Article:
Venugopal started her own group too, Fight to Win, comprised of that first night’s attendees, plus another 50, which now meets every six weeks.
The group is gearing up to canvass for House of Delegate contests in Virginia and drive turnout and fundraising for the special election runoff in Georgia’s Sixth Congressional District to elect 30-year-old Democrat and former congressional staffer Jon Ossoff to Congress.
It’s a key district for liberal organizers across the country, as Democrats seek to win 24 seats and retake the House. It also just happens to be where Dutta-Gupta grew up.
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When Democrats in February celebrated winning a state senate seat in a special election in Delaware, preserving the party’s majority in the statehouse, many took it as a story of just how far the party had fallen.
In reality, it was a sign of how the party might stage a comeback: by rebuilding from the ground up.
Out of the despair and rage of the election loss, Democrats and progressives over the past six months have created an astonishing array of new groups that are radically transforming the landscape of the American left and promise to continue changing it for years to come. But beyond the record-breaking size and intensity of the outpouring, what most distinguishes the new groups is their willingness and attentiveness to work the regional levers of power.
Structurally, the new groups are more oriented to state and district-based efforts than national efforts — though they have national aims. They are more focused on getting people elected to smaller state-level offices — territory that is cheaper and more accessible to political newcomers, but also critical in an era where Democratic bench needs desperately to be repopulated. Driven by the expertise and passion of older millennials, they alternate between massive marches and small-group meetings, between targeting existing members of Congress and seeking to elect new ones, all under the broad banner of the anti-Trump resistance movement.
And yet despite a level of passion not seen in generations, the jury is still out on whether they can be as deft in electing Democrats nationwide as in thwarting what they see as the most objectionable parts of President Trump’s agenda. But the intensity and sense of urgency shared by millions of progressive voters is a good place to start.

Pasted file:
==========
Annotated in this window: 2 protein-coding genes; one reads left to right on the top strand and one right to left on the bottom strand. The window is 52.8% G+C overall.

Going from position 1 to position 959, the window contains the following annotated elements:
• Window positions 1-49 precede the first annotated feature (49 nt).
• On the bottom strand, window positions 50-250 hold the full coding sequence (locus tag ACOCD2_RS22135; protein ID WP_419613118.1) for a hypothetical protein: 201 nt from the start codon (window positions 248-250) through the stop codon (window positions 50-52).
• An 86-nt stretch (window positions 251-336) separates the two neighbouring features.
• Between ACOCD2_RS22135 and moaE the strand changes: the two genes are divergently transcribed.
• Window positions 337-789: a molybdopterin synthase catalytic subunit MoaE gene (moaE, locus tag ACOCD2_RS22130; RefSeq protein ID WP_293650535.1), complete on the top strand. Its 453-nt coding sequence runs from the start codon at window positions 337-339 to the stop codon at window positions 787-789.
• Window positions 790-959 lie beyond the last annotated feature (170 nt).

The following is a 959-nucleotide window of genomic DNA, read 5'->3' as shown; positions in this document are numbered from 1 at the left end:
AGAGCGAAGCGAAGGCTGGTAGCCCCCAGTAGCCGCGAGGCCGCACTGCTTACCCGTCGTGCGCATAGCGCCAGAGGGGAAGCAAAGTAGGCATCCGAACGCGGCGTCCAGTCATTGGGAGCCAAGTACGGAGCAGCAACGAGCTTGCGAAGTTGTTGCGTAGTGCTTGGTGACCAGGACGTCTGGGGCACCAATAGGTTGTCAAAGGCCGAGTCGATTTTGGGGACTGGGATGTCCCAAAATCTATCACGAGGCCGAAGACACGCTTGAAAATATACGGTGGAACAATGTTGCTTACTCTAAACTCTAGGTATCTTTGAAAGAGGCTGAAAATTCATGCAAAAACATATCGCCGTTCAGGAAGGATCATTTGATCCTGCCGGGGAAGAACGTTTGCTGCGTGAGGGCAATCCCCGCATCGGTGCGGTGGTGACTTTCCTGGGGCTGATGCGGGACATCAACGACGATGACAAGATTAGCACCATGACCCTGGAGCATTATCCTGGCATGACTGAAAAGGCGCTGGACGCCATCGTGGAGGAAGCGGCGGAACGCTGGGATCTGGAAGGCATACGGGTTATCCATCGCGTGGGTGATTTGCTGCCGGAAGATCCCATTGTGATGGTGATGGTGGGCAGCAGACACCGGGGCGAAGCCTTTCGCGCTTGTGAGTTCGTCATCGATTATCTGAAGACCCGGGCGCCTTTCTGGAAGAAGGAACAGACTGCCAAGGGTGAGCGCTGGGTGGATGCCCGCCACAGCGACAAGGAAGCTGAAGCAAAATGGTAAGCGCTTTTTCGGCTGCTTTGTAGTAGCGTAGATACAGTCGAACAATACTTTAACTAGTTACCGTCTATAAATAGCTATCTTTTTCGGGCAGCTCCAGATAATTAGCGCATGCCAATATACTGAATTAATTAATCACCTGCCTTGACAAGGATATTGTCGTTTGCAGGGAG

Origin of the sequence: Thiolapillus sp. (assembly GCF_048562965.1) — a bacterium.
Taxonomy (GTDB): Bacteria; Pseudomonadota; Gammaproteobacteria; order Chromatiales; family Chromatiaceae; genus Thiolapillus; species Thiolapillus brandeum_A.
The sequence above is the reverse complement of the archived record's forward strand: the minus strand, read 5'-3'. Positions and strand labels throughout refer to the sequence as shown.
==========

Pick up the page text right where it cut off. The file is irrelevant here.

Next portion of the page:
If the Women’s March on Washington the day after Trump’s inauguration was the thunderclap that announced the storm, it was the presence of women’s marches outside of Washington, in cities from Anchorage, Alaska, to Tallahassee, Fla., that first suggested what was coming would be more akin to climate change than a passing squall.
The new power that would rise in opposition to President Trump would be as geographically distributed as the nation’s population itself. The Women’s March flooded the streets of Washington, D.C., with women in pink knit caps from as far away as Belgium and Hong Kong, but it was the more than 450 sister marches in midsize cities and small towns across the country, and followup organizing through small affinity groups called “Huddles” that heralded what was to come. The fire wasn’t just in D.C. It was everywhere.
For decades, urban liberalism in America has failed to make a serious inroads into the country’s great interior, and conservatives have held aloft the banner of states rights as a bulwark against social and political changes. The Equal Rights Amendment died after traditionalists organized in states where liberals were weak to block ratification. Since 1973, abortion rights have been upheld over and over by the Supreme Court, and yet today abortion is less accessible than it has been in decades thanks to a tight net of state regulations and laws that have considerably narrowed the ability of providers to perform the procedure.